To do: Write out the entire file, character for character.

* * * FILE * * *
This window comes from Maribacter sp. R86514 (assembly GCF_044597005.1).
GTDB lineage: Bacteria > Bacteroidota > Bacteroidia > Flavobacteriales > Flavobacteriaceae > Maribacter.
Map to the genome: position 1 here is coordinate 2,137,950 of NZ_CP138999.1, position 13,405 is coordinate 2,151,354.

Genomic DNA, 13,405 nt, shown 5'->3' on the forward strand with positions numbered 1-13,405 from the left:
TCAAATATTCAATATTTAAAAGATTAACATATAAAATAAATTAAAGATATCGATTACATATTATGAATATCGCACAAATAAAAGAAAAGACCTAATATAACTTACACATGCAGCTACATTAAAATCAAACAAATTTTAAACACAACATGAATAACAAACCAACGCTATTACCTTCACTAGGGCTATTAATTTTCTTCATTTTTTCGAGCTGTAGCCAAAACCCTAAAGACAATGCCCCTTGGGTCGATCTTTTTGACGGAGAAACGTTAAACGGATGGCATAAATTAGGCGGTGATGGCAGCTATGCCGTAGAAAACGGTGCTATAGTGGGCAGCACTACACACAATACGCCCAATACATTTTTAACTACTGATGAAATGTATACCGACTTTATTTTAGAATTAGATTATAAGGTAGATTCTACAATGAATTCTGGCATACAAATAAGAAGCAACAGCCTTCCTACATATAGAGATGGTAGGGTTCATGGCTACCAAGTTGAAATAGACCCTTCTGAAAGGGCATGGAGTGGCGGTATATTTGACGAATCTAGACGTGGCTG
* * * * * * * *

This window comes from Maribacter sp. R86514 (assembly GCF_044597005.1).
GTDB lineage: Bacteria > Bacteroidota > Bacteroidia > Flavobacteriales > Flavobacteriaceae > Maribacter.
Map to the genome: position 1 here is coordinate 2,137,950 of NZ_CP138999.1, position 13,405 is coordinate 2,151,354.

Genomic DNA, 13,405 nt, shown 5'->3' on the forward strand with positions numbered 1-13,405 from the left:
TCAAATATTCAATATTTAAAAGATTAACATATAAAATAAATTAAAGATATCGATTACATATTATGAATATCGCACAAATAAAAGAAAAGACCTAATATAACTTACACATGCAGCTACATTAAAATCAAACAAATTTTAAACACAACATGAATAACAAACCAACGCTATTACCTTCACTAGGGCTATTAATTTTCTTCATTTTTTCGAGCTGTAGCCAAAACCCTAAAGACAATGCCCCTTGGGTCGATCTTTTTGACGGAGAAACGTTAAACGGATGGCATAAATTAGGCGGTGATGGCAGCTATGCCGTAGAAAACGGTGCTATAGTGGGCAGCACTACACACAATACGCCCAATACATTTTTAACTACTGATGAAATGTATACCGACTTTATTTTAGAATTAGATTATAAGGTAGATTCTACAATGAATTCTGGCATACAAATAAGAAGCAACAGCCTTCCTACATATAGAGATGGTAGGGTTCATGGCTACCAAGTTGAAATAGACCCTTCTGAAAGGGCATGGAGTGGCGGTATATTTGACGAATCTAGACGTGGCTG